The Museum Shop
Today, 1st December 2020, sees the reopening of the Orkney Museum’s shop. If you were familiar with the old shop you will see some changes. It is open from today: opening hours are restricted to 10:00-12:00, 14:00-16:00, Tuesday, Thursday and Friday. There will be restrictions on the number of people allowed into the shop at any one time, as you would expect
During the period of lockdown there has been an opportunity to totally transform the Orkney Museum’s shop. Technician Mark Scadding has used his woodwork skills to build new display units, as well as lining the shop walls with wood. Mark is well known as an artist, but his technical abilities are every bit as good as his paintings, as you will see when you visit.
When I came to work at the museum in the summer of 1988 our shop consisted of a few postcards, booklets and one silver necklace. Times have moved on and our stock has increased. It is still the museum’s policy to stock things that relate to our collection or that reflect past times in Orkney. It is a source of unusual and unique gifts, ideal for a loved one, or to help fill up a Christmas stocking.
There are traditional toys and games to delight the bairns. Who could resist a cuddle selkie or puffin?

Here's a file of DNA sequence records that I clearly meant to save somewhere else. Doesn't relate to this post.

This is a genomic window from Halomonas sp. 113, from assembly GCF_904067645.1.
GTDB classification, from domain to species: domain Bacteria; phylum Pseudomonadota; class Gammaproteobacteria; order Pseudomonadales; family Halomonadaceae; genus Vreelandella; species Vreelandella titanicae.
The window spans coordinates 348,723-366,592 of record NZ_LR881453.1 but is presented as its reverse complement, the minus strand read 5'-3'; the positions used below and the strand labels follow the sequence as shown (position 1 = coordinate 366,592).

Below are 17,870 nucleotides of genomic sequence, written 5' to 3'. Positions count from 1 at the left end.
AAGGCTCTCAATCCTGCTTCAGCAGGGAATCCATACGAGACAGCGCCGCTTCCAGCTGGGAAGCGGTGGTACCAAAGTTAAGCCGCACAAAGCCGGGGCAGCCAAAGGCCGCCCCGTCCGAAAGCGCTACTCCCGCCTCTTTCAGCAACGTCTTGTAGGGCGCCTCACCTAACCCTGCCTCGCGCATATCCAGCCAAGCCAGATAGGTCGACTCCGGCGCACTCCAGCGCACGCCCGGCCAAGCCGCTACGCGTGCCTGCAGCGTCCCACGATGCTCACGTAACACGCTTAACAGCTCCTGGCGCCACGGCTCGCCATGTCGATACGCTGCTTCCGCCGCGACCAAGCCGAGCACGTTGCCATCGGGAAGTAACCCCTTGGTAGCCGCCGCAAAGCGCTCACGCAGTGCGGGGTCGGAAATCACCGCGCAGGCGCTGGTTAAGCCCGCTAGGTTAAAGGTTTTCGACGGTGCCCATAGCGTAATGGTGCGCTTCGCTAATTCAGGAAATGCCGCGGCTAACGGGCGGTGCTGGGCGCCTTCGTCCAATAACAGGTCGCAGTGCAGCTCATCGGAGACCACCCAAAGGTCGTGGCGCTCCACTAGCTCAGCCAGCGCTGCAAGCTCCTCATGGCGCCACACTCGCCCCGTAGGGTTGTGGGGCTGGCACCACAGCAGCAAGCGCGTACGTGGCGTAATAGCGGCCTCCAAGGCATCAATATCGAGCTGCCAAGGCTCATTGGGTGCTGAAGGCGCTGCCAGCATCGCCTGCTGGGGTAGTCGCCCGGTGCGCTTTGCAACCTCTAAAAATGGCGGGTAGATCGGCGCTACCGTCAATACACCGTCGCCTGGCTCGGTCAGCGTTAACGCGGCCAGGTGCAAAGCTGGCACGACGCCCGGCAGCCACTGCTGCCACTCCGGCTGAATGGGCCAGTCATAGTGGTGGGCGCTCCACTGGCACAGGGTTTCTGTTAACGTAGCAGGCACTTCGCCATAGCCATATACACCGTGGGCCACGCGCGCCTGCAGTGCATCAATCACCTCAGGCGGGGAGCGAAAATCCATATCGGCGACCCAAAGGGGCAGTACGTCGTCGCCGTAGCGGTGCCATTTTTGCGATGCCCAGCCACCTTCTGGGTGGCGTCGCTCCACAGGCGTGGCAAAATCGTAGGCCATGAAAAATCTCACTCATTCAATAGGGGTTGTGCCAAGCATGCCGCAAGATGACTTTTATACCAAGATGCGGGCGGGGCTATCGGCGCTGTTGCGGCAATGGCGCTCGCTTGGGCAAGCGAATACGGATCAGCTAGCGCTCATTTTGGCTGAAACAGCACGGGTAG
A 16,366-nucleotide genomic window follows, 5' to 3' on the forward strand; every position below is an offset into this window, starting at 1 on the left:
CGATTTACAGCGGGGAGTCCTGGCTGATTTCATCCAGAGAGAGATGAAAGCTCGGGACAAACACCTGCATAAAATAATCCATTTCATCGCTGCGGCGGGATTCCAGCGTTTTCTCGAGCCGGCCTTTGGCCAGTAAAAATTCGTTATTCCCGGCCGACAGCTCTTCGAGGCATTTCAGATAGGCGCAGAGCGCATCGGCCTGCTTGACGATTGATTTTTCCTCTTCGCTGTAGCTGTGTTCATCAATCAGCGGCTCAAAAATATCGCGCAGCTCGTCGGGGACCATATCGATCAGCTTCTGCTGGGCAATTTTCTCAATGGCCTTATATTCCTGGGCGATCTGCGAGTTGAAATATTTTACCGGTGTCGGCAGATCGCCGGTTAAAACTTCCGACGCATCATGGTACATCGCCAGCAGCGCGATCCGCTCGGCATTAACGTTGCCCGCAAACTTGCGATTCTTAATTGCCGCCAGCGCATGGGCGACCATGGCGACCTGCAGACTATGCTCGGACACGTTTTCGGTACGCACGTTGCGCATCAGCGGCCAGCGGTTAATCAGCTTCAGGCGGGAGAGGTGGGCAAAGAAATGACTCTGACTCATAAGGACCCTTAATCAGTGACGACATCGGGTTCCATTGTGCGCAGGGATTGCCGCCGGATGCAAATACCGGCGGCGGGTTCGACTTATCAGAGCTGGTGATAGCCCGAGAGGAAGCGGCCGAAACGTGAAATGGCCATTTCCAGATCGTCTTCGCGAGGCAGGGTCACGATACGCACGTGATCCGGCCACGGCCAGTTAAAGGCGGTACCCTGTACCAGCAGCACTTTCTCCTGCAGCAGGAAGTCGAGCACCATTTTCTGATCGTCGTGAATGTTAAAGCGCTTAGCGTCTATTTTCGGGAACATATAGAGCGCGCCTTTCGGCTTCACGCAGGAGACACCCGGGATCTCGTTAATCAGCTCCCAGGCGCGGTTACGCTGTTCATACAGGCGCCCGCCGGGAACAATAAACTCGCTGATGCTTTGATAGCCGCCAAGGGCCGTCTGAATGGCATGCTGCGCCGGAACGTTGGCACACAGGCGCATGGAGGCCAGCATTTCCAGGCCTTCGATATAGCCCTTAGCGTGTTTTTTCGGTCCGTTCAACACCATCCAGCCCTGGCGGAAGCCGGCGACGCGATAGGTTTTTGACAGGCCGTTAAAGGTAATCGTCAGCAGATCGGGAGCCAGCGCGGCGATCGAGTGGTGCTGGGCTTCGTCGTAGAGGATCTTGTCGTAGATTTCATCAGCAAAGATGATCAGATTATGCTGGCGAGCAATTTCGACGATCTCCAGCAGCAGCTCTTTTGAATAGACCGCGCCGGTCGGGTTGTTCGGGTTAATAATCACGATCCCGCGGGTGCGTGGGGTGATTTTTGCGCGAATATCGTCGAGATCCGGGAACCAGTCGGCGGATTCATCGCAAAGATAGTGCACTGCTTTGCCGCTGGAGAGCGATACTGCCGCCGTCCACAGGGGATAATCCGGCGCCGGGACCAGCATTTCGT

Local jewellery and crafts, like a carved wooden ball, bowl and macehead based on Neolithic artefacts. Carved stone spindle-whorls are also here for the textile enthusiasts. The unique Orkney Museum tote bag has the Scar Plaque from the Viking Age boat burial in Sanday.
Traditional recipe books and tea towels, and if you fancy a cuppa what better than to drink it out of a Scar Plaque mug?
Here, on Mark’s new units, can be found books of Orkney folk tales by that Muir geezer (me), George Mackay Brown novels and books on archaeology. You can even buy a beautiful, full sized replica of the Scar Plaque made in wood.
Full size, half size and tiny decorative traditional Orkney Bride’s Cogs, made locally. These ‘cogs’ are wooden drinking vessels and are still an important part of any Orkney wedding. Small ornamental Orkney chairs, horn crafts and the ‘St Magnus Way’ pilgrimage route slate coasters. There is also a large collection of postcards.
There are to many things to mention, but I think you’ll agree that the shop is looking great, thanks to Mark and other staff members who helped with the moving and painting. Sadly, we are unable to offer an online service at the moment, but we hope that you’ll pop by for a look or come to Orkney in the future and see it for yourself.
Thanks to my colleague Ellen Pesci for providing the photographs.